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Автор(и) : Vito Tanzi
Издател : Edward Elgar Publishing
Място на издаване : Northampton, USA
Година на издаване : 2000
ISBN : 978-1-85898-729-3
Брой страници : 282
Език : английски
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Tanzi has been director of the IMF's Fiscal Affairs Department for two decades, which has put him in contact with tax authorities in numerous countries. These essays, some previously published, focus on the practical and institutional side of fiscal affairs, especially tax policy. Much of the book concerns tax evasion, the underground economy, money laundering, corruption, and their relationship to tax policy and administration. The author is noteworthy for taking a global perspective and is especially concerned with cross-border tax incentives, evasion, and enforcement. He also addresses the roles of tax and expenditure policies in reducing income inequality. Although the book draws on the author's rich practical experience, he exercises much professional discretion when giving concrete examples of malfeasance -- even when they are public knowledge -- thereby rendering the text less colorful than it might have been.
In the first five chapters, Tanzi discusses the role of government. In the first chapter, written in 1974, he argues that income maximization has never been the sole objective function of government leaders. Clearly, Tanzi was a front-runner on this issue, particularly among those working within the Beltway. In chapter 2, he makes a good case that the change of the Washington consensus on the proper role of government in developing countries, from antimarket and interventionist to pro–free market, resulted from the accumulating evidence of corruption in developing countries. To gauge the extent of government involvement in the economy, Tanzi cautions us in chapters 2 and 3, government expenditure as a percentage of gross domestic product (GDP) is a woefully inaccurate measure. This argument alone is not a new one, having been cogently made for the United States by Robert Higgs in Crisis and Leviathan: Critical Episodes in the Growth of American Government (New York: Oxford University Press, 1987, chap. 2), but Tanzi adds a new twist. Lacking the capacity to tax directly, many developing countries have been far more ingenious than developed countries in using a myriad of quasi-fiscal policy instruments, which, besides being highly inefficient, obfuscate the role of government. For example, the government in many developing countries allocates a significant amount of investment, credit, and foreign exchange. Many of these activities are filtered through existing financial institutions that are required to lend to certain firms or sectors, generally at below-market interest rates.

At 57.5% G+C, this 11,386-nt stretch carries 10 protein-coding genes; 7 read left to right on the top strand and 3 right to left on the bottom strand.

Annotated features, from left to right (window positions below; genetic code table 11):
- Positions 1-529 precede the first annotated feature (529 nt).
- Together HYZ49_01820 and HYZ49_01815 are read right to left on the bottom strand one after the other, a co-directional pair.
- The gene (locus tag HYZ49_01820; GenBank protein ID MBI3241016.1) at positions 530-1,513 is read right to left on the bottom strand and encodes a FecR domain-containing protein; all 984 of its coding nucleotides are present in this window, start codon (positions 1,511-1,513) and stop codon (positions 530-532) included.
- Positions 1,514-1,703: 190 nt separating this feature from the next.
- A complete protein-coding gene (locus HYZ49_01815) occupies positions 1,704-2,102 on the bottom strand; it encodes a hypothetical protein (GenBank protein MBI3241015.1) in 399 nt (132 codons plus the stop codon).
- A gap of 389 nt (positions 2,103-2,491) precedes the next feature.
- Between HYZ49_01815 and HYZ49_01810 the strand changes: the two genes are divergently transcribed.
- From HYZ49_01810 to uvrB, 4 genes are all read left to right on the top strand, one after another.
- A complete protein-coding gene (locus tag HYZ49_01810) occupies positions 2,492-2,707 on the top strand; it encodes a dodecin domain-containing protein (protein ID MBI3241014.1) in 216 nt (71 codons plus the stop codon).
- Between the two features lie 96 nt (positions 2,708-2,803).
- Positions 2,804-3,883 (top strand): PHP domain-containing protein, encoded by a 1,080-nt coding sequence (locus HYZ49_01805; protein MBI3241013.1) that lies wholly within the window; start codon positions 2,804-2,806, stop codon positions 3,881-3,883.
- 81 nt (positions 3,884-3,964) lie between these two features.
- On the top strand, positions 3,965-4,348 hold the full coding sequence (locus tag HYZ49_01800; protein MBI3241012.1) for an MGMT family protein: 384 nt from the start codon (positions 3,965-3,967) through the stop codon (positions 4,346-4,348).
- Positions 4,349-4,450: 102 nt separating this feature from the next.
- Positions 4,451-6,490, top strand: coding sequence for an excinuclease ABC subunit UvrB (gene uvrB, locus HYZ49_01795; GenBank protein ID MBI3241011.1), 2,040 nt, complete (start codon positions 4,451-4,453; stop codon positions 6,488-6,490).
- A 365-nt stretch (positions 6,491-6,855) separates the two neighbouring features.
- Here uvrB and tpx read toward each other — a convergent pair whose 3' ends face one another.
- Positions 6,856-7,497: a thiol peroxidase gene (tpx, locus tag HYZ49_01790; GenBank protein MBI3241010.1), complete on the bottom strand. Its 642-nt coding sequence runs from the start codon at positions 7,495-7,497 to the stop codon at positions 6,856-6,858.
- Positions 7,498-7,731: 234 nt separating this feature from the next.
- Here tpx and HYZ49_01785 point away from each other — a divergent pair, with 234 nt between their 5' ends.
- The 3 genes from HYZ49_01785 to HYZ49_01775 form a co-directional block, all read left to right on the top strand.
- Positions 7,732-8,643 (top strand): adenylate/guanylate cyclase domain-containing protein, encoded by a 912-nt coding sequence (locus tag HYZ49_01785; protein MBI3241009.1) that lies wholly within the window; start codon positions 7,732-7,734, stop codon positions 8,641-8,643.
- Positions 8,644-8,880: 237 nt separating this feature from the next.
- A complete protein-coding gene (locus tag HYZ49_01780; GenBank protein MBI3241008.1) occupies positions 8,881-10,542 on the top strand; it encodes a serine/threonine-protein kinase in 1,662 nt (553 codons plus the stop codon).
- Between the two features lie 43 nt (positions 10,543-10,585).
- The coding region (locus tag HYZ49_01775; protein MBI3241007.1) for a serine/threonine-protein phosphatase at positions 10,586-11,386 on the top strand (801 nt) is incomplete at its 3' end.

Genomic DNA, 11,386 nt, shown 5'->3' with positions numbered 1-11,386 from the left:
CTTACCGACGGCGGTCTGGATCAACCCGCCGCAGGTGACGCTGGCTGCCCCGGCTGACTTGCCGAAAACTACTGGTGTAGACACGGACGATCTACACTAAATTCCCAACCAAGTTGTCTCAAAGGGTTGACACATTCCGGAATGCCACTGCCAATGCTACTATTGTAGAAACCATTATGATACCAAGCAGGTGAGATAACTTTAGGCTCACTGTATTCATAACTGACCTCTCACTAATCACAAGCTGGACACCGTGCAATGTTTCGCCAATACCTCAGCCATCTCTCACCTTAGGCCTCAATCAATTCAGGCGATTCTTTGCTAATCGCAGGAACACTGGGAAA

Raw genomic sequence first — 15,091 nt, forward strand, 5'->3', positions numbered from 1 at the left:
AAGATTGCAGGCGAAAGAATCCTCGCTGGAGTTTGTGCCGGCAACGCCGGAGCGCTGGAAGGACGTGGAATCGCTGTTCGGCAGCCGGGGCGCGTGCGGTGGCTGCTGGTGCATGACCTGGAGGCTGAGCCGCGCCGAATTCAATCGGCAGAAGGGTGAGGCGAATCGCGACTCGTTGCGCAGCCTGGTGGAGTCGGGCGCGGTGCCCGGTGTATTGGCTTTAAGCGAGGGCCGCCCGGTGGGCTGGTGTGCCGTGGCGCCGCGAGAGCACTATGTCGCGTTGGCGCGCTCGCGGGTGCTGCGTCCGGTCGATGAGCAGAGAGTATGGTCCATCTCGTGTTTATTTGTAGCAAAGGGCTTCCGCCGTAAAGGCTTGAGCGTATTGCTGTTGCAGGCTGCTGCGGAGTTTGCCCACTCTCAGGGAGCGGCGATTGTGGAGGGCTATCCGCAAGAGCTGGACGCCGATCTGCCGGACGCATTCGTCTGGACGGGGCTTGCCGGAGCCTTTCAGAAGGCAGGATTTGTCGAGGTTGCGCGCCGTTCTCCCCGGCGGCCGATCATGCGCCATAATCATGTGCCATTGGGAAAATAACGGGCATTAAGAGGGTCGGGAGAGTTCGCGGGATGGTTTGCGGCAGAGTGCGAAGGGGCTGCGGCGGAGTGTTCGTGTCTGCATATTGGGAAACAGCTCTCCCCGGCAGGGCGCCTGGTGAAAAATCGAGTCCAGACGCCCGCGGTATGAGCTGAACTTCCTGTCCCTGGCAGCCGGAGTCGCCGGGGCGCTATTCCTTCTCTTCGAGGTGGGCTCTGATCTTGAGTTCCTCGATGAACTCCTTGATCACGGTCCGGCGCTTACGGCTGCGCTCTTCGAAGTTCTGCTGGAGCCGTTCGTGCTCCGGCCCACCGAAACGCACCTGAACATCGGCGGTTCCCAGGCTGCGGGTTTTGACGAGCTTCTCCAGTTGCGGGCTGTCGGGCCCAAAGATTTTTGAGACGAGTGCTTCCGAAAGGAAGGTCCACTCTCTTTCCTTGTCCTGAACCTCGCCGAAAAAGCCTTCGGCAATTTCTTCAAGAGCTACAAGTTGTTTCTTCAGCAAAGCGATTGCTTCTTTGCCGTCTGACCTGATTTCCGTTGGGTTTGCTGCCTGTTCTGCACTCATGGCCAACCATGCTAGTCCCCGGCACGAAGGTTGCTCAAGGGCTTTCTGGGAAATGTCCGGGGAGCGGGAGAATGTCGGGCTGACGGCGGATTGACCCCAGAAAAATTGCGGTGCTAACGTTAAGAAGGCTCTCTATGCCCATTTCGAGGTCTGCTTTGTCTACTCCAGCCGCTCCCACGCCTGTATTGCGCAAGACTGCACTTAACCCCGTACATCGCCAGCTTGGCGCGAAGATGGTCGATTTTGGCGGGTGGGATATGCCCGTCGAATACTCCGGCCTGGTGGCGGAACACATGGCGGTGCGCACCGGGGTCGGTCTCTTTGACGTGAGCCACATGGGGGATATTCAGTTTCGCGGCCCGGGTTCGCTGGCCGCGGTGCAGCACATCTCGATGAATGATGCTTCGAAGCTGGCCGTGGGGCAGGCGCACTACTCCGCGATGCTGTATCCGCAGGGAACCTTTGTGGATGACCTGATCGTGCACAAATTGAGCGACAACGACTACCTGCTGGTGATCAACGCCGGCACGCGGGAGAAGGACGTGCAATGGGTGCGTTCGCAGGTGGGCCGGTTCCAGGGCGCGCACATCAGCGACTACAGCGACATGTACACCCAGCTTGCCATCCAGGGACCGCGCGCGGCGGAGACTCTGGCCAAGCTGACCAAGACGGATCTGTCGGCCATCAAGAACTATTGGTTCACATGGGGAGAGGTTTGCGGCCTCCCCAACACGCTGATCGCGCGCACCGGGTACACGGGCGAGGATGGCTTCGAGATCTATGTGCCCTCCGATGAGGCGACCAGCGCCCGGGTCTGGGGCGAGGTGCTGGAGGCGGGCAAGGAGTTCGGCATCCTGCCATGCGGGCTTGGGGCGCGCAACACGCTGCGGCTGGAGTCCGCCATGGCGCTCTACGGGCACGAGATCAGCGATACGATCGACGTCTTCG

Vito Tanzi is an economist of international renown. He has had a distinguished career at the International Monetary Fund, where he has served for almost three decades. At the Endowment, he is examining the changing role of the state in globalization and the role of international financial institutions.
Mr. Tanzi has served as director of the fiscal affairs department at the IMF since 1981. In that post, he has worked with fiscal authorities worldwide on issues ranging from tax policy to corruption and money laundering. He started at the IMF in 1974 as chief of the tax policy division. From 1990 to 1994, he also served as president of the International Institute of Public Finance.
Before joining the IMF, Mr. Tanzi was professor and chairman of the department of economics at American University. He has also been on the faculty of the George Washington University and a consultant for the World Bank, the United Nations, the Organization of American States, and the Stanford Research Institute. Mr. Tanzi received his Ph.D. in economics from Harvard University and has received honorary degrees from the National University of Córdoba (Argentina) and the University of Liège (Belgium).
He is a prolific writer and has published widely on fiscal policy and other economic issues in books and journals. He is known for his research on Latin American economies and the so-called Tanzi effect, whereby real tax proceeds are eroded during periods of high inflation. His most recent publications include Public Spending in the 20th Century: A Global Perspective; Policies, Institutions, and the Dark Side of Economics; and Taxation in an Integrating World.
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